By Hilda Blanco, Alexander Wikstrom
National Center for Sustainable Transportation
This paper explores opportunities for the redevelopment of failing regional shopping malls as Transit-Oriented Developments (TODs) to improve transit ridership, focusing on Southern California. In effect, the study suggests an alternative to the typical sequence of first providing transit infrastructure and then changing land uses and densities to develop a TOD around new transit stations. Instead, the study suggests that failing shopping malls can provide the footprint for their redevelopment as TODs that could then be linked to transit lines. The study focuses on several major topics and reviews recent literature on the following steps in the argument for this policy: 1. The rationale for redeveloping declining malls as TODs, the supporting federal and California policies for TODs, and evidence for how different characteristics of TODs and their combination can reduce vehicle miles traveled, air pollution, and greenhouse gas emissions; 2. The issues that hinder the development of TODs around transit stations, e.g., difficulties in up-zoning, land assembly; loss of existing affordable housing; 3. Changes in retail, focusing on factors affecting the closing of shopping malls, e.g., the effect of Internet shopping on shopping malls, and the increasing failure of shopping malls; and 4. The potential and rationale for the redevelopment of failing regional malls into TODs. In conclusion, the paper identifies follow-up studies to test the viability of the approach, including: a. identifying failing malls in specific metropolitan regions; b. analyses of potential sites as transit markets—including studies of the density of the development around failing malls, population characteristics, current level of transit service, etc.; c. studying the feasibility of providing different types of transit stations adjacent to the identified redevelopment sites; d. the development of a model (s) of how such malls could be redeveloped, including the steps to achieve TOD objectives, and, especially, modeling the types of housing, the number of housing units, as well as different mixes of affordable and market rate housing that such TODs could contain at different height and bulk standards, alternative retail and housing mixes, as well as different parking restrictions; and iii e. proto-types of public-private partnerships (Friedman 2016) that could be used in the redevelopment process, for example, in the case of California, examining the feasibility of raising revenue with California’s scaled back tax increment financing, and potential rezoning and affordable housing scenarios. Such studies would also require an understanding of different lender-owner arrangements in the failing malls, and the feasibility of redevelopment and public private partnerships under different shopping mall lender-owner arrangements.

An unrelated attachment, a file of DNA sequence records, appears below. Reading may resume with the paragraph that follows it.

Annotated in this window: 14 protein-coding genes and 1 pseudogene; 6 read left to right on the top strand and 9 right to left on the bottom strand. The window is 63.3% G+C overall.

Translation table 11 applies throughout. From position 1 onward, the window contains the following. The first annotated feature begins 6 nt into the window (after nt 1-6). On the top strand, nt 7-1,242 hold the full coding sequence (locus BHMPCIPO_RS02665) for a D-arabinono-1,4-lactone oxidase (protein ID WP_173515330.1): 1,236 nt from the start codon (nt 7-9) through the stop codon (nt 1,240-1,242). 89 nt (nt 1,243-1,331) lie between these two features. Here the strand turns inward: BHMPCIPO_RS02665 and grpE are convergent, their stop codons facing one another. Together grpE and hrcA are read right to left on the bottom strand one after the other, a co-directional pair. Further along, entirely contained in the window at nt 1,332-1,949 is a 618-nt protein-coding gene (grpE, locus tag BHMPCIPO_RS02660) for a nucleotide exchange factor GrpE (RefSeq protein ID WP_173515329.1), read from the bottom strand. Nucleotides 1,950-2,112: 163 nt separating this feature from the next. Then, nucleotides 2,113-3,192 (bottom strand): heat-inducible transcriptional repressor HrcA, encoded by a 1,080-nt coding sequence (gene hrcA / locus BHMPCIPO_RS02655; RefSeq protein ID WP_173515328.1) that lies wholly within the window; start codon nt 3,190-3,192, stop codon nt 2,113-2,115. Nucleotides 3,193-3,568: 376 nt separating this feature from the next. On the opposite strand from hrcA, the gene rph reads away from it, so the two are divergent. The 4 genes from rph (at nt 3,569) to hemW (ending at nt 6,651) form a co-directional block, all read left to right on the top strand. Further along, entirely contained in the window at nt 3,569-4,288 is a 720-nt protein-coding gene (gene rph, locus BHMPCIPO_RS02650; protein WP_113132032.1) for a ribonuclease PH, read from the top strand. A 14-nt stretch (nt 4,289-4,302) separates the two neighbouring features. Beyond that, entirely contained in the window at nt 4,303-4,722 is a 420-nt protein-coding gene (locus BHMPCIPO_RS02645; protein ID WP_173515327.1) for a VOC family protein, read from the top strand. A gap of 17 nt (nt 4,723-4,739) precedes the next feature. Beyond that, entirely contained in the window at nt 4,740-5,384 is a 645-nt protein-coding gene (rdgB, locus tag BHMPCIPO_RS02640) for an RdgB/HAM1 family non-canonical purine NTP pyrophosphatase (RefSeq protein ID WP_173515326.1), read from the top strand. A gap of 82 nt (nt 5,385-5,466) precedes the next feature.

By Fred Lurmann, Ed Avol, Frank Gilliland
Journal of the Air & Waste Management Association
To assess accountability and effectiveness of air regulatory policies, we reviewed over 20 years of monitoring data, emissions estimates, and regulatory policies across several Southern California communities participating in a long-term study of children’s health. Between 1994 and 2011, air quality improved for NO2 and PM2.5 in virtually all the monitored communities. Average NO2 declined 28% to 53%, and PM2.5 decreased 13% to 54%. Year-to-year PM2.5 variability at lower-pollution sites was large compared to changes in long-term trends. PM10 and O3 decreases were largest in communities that were initially among the most polluted. Trends in annual average NO2, PM2.5, and PM10 concentrations in higher pollution communities were generally consistent with NOx, ROG, SOx, PM2.5, and PM10 emissions decreases. Reductions observed at one of the higher PM2.5 sites, Mira Loma, was generally within the range expected from reductions observed in ROG, NOx, SOx, and PM2.5 emissions. Despite a 38% increase in regional motor vehicle activity, vigorous economic growth, and a 30% population increase, total estimated emissions of NOx, ROG, SOx, PM2.5, and PM10 decreased by 54%, 65%, 40%, 21%, and 15%, respectively, during the 20-year time period. Emission control strategies in California have achieved dramatic reductions in ambient NO2, O3, PM2.5, and PM10. However, additional reductions will still be needed to achieve current health-based clean air standards.